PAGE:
Center for Ethics and Leadership hosts discussion on hate speech

The Center for Ethics and Leadership and the Charles Koch Foundation hosted a debate between two scholars- a communitarian and a libertarian- on hate speech censorship on college campuses in Jones Auditorium on April 25.

Tara Smith, a professor of philosophy at The University of Texas at Austin, and Shannon Gilreath, a professor of law and women’s studies at Wake Forest University, supported opposing stances.

The debate between Smith and Gilreath argued different aspects of hate speech, freedom of speech, safe spaces, and censorship. Hate speech is defined as a verbal attack on a certain person or group of people due to their race, gender, sexual orientation, or religion.

“There is no right answer to whether or not something is offensive,” said Smith. “Anyone can take offense to anything… It’s simply impossible to prove them right or wrong.”

The speakers discussed the offensiveness of speech and how it plays a role in how laws are made. Students in attendance were given the opportunity to ask the speakers questions concerning hate speech on campus, not only at St. Edward’s, but at all college campuses across the country.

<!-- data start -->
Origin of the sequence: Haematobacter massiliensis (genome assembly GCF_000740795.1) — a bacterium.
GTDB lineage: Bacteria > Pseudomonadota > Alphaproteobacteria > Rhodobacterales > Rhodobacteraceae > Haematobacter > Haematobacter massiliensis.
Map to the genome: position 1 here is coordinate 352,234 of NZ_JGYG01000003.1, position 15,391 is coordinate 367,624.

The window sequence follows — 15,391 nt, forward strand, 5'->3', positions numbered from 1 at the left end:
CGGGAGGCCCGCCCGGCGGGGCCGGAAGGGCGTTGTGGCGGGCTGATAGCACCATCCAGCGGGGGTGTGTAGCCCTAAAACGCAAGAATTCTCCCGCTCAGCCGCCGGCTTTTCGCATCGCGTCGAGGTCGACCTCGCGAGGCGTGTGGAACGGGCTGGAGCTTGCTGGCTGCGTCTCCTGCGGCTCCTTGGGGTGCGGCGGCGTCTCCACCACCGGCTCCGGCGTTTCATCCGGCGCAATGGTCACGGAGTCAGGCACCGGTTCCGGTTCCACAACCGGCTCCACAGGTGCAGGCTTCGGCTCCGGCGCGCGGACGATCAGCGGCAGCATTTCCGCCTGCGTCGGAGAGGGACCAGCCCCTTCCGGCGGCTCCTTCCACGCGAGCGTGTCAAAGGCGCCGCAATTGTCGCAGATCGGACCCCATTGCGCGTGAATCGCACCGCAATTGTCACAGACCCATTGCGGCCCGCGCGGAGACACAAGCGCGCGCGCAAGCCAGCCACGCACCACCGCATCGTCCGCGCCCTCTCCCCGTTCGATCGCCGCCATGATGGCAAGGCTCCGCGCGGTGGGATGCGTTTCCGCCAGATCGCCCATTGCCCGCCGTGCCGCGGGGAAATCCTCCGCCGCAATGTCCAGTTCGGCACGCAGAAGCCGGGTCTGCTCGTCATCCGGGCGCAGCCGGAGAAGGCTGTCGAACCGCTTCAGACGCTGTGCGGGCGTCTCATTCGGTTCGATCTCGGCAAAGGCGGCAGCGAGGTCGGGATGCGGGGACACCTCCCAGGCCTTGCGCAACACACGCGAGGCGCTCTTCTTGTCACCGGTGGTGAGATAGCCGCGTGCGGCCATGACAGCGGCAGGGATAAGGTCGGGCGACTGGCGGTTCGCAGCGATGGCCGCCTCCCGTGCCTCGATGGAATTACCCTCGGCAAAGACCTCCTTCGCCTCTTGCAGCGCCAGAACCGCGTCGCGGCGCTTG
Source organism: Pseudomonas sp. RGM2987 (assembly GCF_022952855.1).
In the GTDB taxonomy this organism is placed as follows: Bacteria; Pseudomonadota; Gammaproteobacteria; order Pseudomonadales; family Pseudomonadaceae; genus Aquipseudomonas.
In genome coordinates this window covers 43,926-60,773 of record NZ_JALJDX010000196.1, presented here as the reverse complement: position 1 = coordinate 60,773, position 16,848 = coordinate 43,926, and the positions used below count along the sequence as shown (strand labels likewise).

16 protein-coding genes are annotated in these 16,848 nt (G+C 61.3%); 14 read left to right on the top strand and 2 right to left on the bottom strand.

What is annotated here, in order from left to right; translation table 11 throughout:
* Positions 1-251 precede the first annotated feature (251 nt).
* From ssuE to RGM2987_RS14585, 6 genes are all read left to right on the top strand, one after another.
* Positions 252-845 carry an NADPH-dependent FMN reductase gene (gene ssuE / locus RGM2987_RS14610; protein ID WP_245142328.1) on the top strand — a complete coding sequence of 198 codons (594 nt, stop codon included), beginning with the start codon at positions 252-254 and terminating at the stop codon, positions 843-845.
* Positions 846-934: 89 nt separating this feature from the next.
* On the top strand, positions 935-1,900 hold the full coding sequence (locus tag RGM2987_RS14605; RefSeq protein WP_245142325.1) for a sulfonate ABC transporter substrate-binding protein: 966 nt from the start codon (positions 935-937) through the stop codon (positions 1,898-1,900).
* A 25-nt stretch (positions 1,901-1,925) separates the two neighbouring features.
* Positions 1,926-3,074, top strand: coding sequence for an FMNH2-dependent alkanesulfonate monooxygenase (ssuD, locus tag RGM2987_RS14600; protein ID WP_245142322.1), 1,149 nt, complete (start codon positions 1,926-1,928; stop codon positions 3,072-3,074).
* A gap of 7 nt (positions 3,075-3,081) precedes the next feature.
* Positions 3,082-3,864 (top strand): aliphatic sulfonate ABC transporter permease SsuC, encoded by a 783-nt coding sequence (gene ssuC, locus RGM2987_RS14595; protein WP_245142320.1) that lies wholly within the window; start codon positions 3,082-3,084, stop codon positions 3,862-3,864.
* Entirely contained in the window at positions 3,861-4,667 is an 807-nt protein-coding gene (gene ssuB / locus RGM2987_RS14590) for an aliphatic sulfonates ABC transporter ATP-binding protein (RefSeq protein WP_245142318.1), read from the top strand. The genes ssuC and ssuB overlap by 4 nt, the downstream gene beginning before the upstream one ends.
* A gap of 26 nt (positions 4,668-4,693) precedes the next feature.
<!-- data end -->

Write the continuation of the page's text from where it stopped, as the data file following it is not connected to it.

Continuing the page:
Another topic that the speakers discussed was whether or not speech codes help or hurt students. Speech codes are limitations on speech that are usually held in place by universities and workplaces. Many schools adopt trigger warnings to allow students to be aware of the potential of being traumatized by sensitive content in mediums such as text or images.

“[Trigger warnings are a] disservice to a generation of young people,” said Gilreath

Gilreath believes that trigger warnings are “problematic” and believes that they “teach young people to be afraid of the content they see in school and online.”

Smith agreed with this point, saying that trigger warnings “weaken people in the long run” because they “won’t know how to have the argument” further down the road.

Both speakers are well-known in their respective fields. Smith is the author of numerous books, such as “Moral Rights and Political Freedom and Viable Values: A Study of Life as the Root And Reward of Morality.” She has also written for several journals such as “American Philosophy Quarterly and The Journal of Philosophy.”

Similarly, Gilreath has also written several books, including “The End of Straight Supremacy, and Gay Politics.” He is a core member of his university’s Women’s and Gender Studies Program and has been cited by many scholars throughout his career.

The debate ended with a conversation surrounding offensiveness on campus and in politics.